India’s first digital village shut down, fails to meet Digital India objectives

In the midst of all the fuss on the current government’s initiative to digitally empower its citizens under the Digital India programme, a delinquent move of the government has surfaced contradicting its very initiative. The first digital village project in India under the Minority Cyber Gram programme has been discontinued very unobtrusively.

Three years ago, the Congress-led UPA government had launched MCG (Minority Cyber Gram) programme to introduce digital literacy to minority groups in villages. In the same year, Facebook CEO Mark Zuckerberg made the headlines in India when he visited Rajasthan’s cyber village. The village called Chandoli is situated in Rajasthan’s Alwar. Chandoli was the first village chosen for this project but due to negligence, the project repeatedly got delayed and is nowhere to be seen now.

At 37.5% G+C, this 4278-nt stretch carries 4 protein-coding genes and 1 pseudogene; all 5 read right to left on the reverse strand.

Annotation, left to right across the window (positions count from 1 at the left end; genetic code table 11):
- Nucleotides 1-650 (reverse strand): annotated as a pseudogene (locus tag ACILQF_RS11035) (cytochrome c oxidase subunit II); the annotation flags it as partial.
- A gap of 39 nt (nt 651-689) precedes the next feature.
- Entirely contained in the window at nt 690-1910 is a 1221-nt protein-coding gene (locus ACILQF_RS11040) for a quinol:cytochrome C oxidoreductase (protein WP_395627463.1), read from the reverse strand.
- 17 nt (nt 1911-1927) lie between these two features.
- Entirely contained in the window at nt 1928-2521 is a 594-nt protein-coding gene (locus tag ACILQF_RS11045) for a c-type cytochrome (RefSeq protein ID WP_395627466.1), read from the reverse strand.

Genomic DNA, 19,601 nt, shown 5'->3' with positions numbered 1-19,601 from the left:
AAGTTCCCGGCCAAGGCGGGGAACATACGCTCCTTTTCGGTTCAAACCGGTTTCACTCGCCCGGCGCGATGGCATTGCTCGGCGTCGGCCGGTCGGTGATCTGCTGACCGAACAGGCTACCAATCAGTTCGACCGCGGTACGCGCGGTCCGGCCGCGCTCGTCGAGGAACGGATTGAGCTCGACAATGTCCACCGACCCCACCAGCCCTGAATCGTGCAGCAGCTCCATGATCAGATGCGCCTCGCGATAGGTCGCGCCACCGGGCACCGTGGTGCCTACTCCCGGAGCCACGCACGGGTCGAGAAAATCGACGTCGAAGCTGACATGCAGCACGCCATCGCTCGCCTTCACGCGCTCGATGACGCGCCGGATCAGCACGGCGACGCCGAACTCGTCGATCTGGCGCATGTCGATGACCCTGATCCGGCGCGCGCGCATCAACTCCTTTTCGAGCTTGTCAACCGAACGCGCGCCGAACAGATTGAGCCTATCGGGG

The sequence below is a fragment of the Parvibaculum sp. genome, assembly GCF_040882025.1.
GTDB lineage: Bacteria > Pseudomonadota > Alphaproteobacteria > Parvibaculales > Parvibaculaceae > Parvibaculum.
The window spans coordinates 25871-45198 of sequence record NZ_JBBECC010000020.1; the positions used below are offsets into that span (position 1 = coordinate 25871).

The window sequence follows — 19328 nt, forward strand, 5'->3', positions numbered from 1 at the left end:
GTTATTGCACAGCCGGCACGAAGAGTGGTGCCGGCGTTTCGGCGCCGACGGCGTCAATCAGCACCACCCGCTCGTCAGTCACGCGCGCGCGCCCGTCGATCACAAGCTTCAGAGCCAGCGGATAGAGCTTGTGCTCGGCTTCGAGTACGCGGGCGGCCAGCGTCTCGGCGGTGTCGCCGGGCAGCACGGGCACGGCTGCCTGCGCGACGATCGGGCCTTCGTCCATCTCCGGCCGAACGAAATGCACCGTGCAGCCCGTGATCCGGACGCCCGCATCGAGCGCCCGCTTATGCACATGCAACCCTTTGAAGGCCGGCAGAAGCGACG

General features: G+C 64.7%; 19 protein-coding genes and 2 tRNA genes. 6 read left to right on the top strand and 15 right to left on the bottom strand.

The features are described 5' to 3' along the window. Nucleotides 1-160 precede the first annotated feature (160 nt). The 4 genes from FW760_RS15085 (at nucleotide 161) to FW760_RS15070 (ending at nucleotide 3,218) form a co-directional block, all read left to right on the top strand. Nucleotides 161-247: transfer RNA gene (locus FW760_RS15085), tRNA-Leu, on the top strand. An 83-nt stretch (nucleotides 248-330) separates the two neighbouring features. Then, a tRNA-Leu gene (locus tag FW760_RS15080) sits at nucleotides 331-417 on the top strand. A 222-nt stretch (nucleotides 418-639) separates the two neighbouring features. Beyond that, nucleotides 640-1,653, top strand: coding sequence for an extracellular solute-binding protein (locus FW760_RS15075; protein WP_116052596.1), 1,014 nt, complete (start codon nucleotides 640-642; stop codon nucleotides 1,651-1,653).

An NGO named Digital Empowerment Foundation used to run the programme. But in February 2015, while the government had asked the NGO to vacate the premises, it worked out of a rented room for one year and then eventually gave up due to lack of funds. The villagers also say that school kids e-mailed complaints to district collector about panchayat officials who were often absent. This is likely to be the reason of shutting down the centre to suppress the voice of people which was otherwise not probable through offline mode, as reported by Hindustan Times.

The Minority Cyber Gram programme was launched with the aim to make fully digital villages by imparting digital literacy among identified local minority groups. The abandonment of the project has raised questions on government’s actions as the MCG programme directly serves the purpose of the current government’s Digital India programme.

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